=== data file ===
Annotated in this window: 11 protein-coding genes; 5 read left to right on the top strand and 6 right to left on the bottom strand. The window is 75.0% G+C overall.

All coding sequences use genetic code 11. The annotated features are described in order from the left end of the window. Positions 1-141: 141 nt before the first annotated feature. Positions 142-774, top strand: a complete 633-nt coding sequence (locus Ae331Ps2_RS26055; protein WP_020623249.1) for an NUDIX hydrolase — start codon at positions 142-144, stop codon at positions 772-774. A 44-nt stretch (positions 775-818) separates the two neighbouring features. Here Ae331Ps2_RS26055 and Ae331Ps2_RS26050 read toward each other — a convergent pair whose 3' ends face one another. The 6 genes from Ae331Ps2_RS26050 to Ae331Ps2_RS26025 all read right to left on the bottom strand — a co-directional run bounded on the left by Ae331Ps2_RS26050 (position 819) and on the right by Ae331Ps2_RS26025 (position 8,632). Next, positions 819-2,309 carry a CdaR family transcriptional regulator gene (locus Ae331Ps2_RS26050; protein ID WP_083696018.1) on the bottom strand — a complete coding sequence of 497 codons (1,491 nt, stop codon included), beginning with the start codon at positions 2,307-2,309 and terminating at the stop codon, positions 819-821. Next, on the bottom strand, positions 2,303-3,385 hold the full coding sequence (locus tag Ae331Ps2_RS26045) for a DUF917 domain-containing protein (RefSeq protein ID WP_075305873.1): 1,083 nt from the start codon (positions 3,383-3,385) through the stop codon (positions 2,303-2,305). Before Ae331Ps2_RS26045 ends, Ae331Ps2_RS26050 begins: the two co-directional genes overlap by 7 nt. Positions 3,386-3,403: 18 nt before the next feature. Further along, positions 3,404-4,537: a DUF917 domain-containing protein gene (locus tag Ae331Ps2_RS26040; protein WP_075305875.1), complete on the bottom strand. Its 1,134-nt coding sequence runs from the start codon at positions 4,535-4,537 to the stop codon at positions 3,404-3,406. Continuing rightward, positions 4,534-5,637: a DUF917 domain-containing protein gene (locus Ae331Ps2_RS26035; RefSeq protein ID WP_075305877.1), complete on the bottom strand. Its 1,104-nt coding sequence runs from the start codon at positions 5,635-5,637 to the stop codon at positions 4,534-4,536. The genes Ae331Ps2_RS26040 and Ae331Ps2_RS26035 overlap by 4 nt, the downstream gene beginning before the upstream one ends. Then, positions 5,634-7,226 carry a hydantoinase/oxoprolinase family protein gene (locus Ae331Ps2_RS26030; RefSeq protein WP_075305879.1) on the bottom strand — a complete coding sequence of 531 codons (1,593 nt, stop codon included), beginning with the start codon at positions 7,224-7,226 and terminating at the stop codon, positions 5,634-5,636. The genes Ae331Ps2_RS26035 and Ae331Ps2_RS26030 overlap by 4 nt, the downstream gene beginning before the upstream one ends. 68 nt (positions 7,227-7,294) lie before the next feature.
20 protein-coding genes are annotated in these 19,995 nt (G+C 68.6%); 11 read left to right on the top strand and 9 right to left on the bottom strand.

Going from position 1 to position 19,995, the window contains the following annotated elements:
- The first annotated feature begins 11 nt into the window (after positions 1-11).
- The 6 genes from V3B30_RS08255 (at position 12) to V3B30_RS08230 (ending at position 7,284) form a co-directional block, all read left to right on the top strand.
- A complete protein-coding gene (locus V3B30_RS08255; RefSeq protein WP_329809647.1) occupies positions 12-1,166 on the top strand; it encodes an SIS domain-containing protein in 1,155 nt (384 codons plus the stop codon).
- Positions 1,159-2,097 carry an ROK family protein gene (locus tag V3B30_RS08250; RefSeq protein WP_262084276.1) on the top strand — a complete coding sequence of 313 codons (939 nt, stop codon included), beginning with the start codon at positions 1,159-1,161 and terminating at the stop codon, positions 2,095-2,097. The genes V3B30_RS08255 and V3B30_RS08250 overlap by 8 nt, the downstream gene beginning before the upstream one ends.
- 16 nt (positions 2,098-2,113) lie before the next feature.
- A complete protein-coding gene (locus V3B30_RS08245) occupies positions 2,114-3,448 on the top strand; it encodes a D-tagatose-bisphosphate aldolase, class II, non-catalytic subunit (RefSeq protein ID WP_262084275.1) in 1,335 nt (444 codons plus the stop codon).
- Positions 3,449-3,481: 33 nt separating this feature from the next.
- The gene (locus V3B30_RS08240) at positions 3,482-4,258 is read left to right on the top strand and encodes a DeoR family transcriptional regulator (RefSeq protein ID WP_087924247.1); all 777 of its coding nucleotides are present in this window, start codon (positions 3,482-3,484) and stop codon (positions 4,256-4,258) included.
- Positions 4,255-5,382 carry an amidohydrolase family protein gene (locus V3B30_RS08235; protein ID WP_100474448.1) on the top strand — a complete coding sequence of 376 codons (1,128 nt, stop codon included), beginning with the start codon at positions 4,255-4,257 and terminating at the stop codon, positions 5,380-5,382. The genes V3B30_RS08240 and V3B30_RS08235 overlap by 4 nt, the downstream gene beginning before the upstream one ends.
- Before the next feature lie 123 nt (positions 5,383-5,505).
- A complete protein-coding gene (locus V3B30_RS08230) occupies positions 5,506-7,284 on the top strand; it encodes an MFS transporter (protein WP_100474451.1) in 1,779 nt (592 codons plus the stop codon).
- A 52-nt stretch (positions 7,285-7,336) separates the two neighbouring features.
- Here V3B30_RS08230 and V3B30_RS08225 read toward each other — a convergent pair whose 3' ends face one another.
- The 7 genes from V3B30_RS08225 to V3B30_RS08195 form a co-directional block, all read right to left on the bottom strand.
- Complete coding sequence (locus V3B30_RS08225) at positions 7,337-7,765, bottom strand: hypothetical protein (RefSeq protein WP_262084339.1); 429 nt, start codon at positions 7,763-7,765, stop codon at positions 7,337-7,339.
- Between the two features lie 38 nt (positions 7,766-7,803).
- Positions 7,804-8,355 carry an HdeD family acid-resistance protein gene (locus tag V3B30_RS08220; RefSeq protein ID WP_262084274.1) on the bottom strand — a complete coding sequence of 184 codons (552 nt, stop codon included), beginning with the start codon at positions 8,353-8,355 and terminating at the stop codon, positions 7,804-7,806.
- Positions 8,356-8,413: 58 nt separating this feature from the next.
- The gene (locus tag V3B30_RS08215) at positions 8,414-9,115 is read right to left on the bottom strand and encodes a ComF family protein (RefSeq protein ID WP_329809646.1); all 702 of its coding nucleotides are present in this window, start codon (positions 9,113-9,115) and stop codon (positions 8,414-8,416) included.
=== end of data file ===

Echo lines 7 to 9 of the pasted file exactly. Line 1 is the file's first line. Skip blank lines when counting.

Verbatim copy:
- A complete protein-coding gene (locus V3B30_RS08255; RefSeq protein WP_329809647.1) occupies positions 12-1,166 on the top strand; it encodes an SIS domain-containing protein in 1,155 nt (384 codons plus the stop codon).
- Positions 1,159-2,097 carry an ROK family protein gene (locus tag V3B30_RS08250; RefSeq protein WP_262084276.1) on the top strand — a complete coding sequence of 313 codons (939 nt, stop codon included), beginning with the start codon at positions 1,159-1,161 and terminating at the stop codon, positions 2,095-2,097. The genes V3B30_RS08255 and V3B30_RS08250 overlap by 8 nt, the downstream gene beginning before the upstream one ends.
- 16 nt (positions 2,098-2,113) lie before the next feature.